Dr Arne Grimsmo from Sydney Nano and the School of Physics.
Photo: Stefanie Zingsheim
Scientists in Australia have developed a new approach to reducing the errors that plague experimental quantum computers; a step that could remove a critical roadblock preventing them scaling up to full working machines.
By taking advantage of the infinite geometric space of a particular quantum system made up of bosons, the researchers, led by Dr Arne Grimsmo from the University of Sydney, have developed quantum error correction codes that should reduce the number of physical quantum switches, or qubits, required to scale up these machines to a useful size.
“The beauty of these codes is they are ‘platform agnostic’ and can be developed to work with a wide range of quantum hardware systems,” Dr Grimsmo said.
“Many different types of bosonic error correction codes have been demonstrated experimentally, such as ‘cat codes’ and ‘binomial codes’,” he said. “What we have done in our paper is unify these
and other codes into a common framework.”
The research, published this week in Physical Review X, was jointly written with Dr Joshua Combes from the University of Queensland and Dr Ben Baragiola from RMIT University. The collaboration is across two leading quantum research centres in Australia, the ARC Centre of Excellence for Engineered Quantum Machines and the ARC Centre of Excellence for Quantum Computation and Communication Technology.
“Our hope is that the robustness offered by ‘spacing things out’ in an infinite Hilbert space gives you a qubit that is very robust, because it can tolerate common errors like photon loss,” said Dr Grimsmo from the University of Sydney Nano Institute and School of Physics.
Scientists in universities and at tech companies across the planet are working towards building a universal, fault-tolerant quantum computer. The great promise of these devices is that they could be used to solve problems beyond the reach of classical supercomputers in fields as varied as materials science, drug discovery and security and cryptography.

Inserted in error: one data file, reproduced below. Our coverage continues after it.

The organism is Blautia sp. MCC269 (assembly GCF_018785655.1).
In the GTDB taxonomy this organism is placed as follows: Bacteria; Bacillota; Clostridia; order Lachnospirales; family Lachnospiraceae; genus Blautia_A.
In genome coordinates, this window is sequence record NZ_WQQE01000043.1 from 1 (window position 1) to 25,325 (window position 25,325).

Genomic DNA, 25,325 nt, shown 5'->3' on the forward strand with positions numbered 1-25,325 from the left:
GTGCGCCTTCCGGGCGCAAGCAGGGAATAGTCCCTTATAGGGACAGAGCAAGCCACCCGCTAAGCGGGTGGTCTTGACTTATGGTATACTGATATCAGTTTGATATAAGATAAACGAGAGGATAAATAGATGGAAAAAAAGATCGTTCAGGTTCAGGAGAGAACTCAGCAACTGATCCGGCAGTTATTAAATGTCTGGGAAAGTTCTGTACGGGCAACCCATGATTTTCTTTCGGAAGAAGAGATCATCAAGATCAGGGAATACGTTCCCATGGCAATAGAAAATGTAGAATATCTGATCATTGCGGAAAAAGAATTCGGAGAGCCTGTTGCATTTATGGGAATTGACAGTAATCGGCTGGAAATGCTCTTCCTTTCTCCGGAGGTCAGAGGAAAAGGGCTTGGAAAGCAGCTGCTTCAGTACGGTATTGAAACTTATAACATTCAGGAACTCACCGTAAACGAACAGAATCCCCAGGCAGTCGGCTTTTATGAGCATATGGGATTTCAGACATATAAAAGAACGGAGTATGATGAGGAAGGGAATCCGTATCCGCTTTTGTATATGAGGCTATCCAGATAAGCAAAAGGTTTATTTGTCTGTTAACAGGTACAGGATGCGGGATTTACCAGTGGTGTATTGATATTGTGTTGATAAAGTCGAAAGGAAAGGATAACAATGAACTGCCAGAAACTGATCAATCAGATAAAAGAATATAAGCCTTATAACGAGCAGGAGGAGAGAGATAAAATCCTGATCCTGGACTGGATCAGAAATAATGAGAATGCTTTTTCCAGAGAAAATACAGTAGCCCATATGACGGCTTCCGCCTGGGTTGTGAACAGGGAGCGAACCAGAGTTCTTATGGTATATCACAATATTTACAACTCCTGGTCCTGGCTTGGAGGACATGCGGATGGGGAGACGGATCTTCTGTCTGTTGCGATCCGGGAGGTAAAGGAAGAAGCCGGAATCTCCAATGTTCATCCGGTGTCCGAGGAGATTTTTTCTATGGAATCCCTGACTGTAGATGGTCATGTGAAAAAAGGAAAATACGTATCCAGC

With Google last year declaring it has a machine that has achieved ‘quantum supremacy’ – performing an arguably useless task but beyond the scope of a classical computer – interest in the field of quantum computing and engineering continues to rise.
But to build a quantum machine that can do anything useful will require thousands, if not millions of quantum bits operating without being overwhelmed with errors.
And qubits are, by their very nature, error prone. The ‘quantumness’ that allows them to perform a completely different type of computing operation means they are highly fragile and susceptible to
electromagnetic and other interference.
Identifying, removing and reducing errors in quantum computation is one of the central tasks facing physicists working in this field.
Quantum computers perform their tasks by encoding information utilising quantum superposition – a fundamental facet of nature where a final outcome of a physical system is unresolved until it is measured. Until that point, the information exists in a state of multiple possible outcomes.
Dr Grimsmo said: “One of the most fundamental challenges for realising quantum computers is the fragile nature of quantum superpositions. Fortunately, it is possible to overcome this issue using quantum error correction.”
This is done by encoding information redundantly, allowing the correction of errors as they happen during a quantum computation. The standard approach to achieve this is to use a large number of
distinguishable particles as information carriers. Common examples are arrays of electrons, trapped ions or quantum electrical circuits.
However, this creates a large network of ‘physical qubits’ in order to operate a single, logical qubit that does the processing work you require.
This need to create a large network of physical qubits to support the work of a single operating qubit is a non-trivial barrier towards constructing large-scale quantum machines. Indistinguishable bosons
Dr Grimsmo said: “In this work, we consider an alternative approach based on encoding quantum information in collections of bosons.” The most common type of boson is the photon, a packet of electromagnetic energy and massless ‘light particle’.
By trapping bosons in a particular microwave or optical cavity, they become indistinguishable from one another, unlike, say, an array of trapped ions, which are identifiable by their location.
“The advantage of this approach is that large numbers of bosons can be trapped in a single quantum system such as photons trapped in a high-quality optical or microwave cavity,” Dr Grimsmo said. “This could drastically reduce the number of physical systems required to build a quantum computer.”
The researchers hope their foundational work will help build a roadmap towards fault tolerance in quantum computing.